By Jamie Swinnerton
By Mark Antonation
By Lori Midson
By Jonathan Shikes
By Amber Taufen
By Cafe Society
By Juliet Wittman
By Jonathan Shikes
Noodle shops are big again, and a couple of upcoming openings speak to a new trend/fad among serious chefs going slumming for fun. It seems to have been inspired by a fantastic article in the March 24 New Yorker by Larissa MacFarquhar on chef David Chang and the opening of Ko. "Chef on the Edge" was one of the best pieces of food writing — of real, serious, insider restaurant life — I read all year, inspirational in its story of obsession, dedication and foul language.
When I called to ask Frank Bonanno for an update on Bones — the noodle bar he's opening at 701 Grant Street, in the old Sparrow Market Cafe space — I asked if he'd read the New Yorker piece. "Of course I fucking have," he said, laughing. Because everyone fucking has. And though Bonanno spends a good amount of time in the Big Apple, he's deliberately avoided all three of Chang's restaurants: Momofuku Noodle Bar, Momofuku Ko and Ssäm Bar. "I didn't want to rip him off," Bonanno explained. He didn't even want it happening subconsciously before his final menu was composed.
Bones has a liquor-license hearing set for December 19. "Depending on how fucked up the city is," Bonanno said, "we're hoping to do friends and family — which is pretty much the staff from Mizuna and Luca — on the 28th and 29th." If all goes well, he's looking at a soft opening for Bones on December 30, in time for New Year's Eve. All of his restaurants are closed on Christmas, he explained, but the plan is to "come back the day after and start humping." His servers are already in training at Mizuna, his bar is coming together. The menu is odd — noodles as a centerpiece, but with the addition of Chinese steamed buns with suckling pig, confit egg rolls, bone marrow appetizers and soft-serve ice cream — and Bonanno remains remarkably cool about the whole thing. "It's twenty-something seats," he told me. "It doesn't matter. Either you're gonna like it or you're not gonna like it."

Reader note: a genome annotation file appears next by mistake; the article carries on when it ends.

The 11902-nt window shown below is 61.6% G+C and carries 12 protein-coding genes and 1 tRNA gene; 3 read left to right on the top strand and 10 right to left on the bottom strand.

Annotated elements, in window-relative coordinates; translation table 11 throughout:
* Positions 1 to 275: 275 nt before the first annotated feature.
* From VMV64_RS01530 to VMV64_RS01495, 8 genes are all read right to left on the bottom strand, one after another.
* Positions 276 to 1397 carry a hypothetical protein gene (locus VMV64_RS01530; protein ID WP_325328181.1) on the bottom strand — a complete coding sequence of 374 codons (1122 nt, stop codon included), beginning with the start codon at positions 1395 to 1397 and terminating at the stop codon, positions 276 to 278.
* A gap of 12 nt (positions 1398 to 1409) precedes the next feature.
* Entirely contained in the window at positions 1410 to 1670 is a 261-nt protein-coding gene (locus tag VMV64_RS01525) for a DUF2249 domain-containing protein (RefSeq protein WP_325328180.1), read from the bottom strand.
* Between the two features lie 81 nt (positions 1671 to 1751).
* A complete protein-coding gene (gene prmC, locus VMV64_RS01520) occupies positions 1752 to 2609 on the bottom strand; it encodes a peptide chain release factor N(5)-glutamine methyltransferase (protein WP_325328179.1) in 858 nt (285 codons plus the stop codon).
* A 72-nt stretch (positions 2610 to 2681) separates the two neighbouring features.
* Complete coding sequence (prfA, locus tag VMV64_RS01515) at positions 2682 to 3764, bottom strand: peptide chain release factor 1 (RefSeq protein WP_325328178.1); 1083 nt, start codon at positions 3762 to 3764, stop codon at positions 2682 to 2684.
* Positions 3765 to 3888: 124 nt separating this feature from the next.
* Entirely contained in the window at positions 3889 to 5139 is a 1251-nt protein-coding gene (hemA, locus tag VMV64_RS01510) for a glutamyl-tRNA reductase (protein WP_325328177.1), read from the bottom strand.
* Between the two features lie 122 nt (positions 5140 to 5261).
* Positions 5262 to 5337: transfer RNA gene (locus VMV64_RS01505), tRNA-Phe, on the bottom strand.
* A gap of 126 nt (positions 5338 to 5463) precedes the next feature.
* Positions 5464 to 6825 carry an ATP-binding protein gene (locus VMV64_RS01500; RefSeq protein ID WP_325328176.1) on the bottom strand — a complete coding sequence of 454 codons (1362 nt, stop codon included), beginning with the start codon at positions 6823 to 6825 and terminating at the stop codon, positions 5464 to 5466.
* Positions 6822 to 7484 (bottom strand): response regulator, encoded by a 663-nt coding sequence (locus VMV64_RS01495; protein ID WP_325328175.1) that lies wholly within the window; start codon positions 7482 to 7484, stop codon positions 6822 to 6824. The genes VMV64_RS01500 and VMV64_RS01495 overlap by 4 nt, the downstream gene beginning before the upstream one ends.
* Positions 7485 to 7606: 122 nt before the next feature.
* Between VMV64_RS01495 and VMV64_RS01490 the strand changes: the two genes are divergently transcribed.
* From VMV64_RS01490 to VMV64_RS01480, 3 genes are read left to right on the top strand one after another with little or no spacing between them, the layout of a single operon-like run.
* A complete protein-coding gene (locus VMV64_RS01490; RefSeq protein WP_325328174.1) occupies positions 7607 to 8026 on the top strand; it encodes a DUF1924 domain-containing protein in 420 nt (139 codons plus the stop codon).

And then there's Dave Query with Happy Noodle House, tentatively scheduled for an opening in mid-January at 835 Walnut Street in Boulder. While Query is juiced about Noodle's innovative and "molecular" cocktail list (he's been on a serious booze-as-art kick since he opened Centro Latin Kitchen), when I got him on the phone last week, we talked almost exclusively about the food, its influences and his top guy in the galley, James Van Dyk. Query says he first ran across Van Dyk in Berkeley in the '80s at the Santa Fe Bar & Grill, which was then bossed by a pre-Chez Panisse Jeremiah Tower. Van Dyk was just on the crew there (one of "like seventeen guys," according to Query), but memorable. He did his California time, went on to work at the Morgul Bismark in Boulder (an early adopter of the thin pizza and California cuisine craze), then bounced out for Japan, where he spent three years cooking for a large corporation, introducing the Japanese to the joys of barbecue, fajitas and shrimp etouffee. In '91, Van Dyk again crossed paths with Query when Query was leaving his gig as exec at Cliff Young's to go to Q's and Van Dyk was coming in to take his place.
And to hear Query tell it, the two of them never really fell out of touch after that. When Query opened his first Jax in Boulder, Van Dyk was there with a gift of a giant fish sculpture that still hangs on the wall. He also donated a photo of himself in a turban and native costume holding a rooster in his lap that became a running gag at both Jax and Query's West End Tavern, where the picture (known as "Man Holding His Cock") hung in the men's room. "It's been stolen three or four times," Query told me, laughing. Van Dyk eventually went on to open the Gateway Cafe in Lyons with his wife, Noriko — a place that was infamous for its huge and diverse menu and for the ridiculous amount of talent coming out of such a small galley. "It was, like, two guys in there cooking," Query said, adding that you'd think it was a dozen for the kind of food they were putting out. And, of course, right now I'm kicking myself for never having reviewed the place, because with Van Dyk's departure to (finally) join Query, the Gateway is now closed.
Still, at least I'll know where to find Van Dyk — and what he'll be cooking. "Noodles," Query said. "Big, brothy, delicious bowls of noodles. Soba, ramen, udon. As authentic and real as possible."
Van Dyk will do dumplings, too. Pork buns. A dim sum Sunday breakfast. And oddly, like Bonanno, he'll also be doing fresh ice cream — a different variety every night. "It's the kind of food I eat two or three times a week," Query explained. "Good for you. Healthy. Good late. Good with a buzz on." Amen.
I asked Query about the New Yorker piece; he said he hadn't read it. But he'd done one better, having gone to Momofuku Noodle Bar with a bunch of other chefs the last time he was at the James Beard House, then checking out Ssäm Bar on his last turn through New York in August. And the noodles he's sourcing are some of the same stuff that David Chang uses, out of New York by way of California.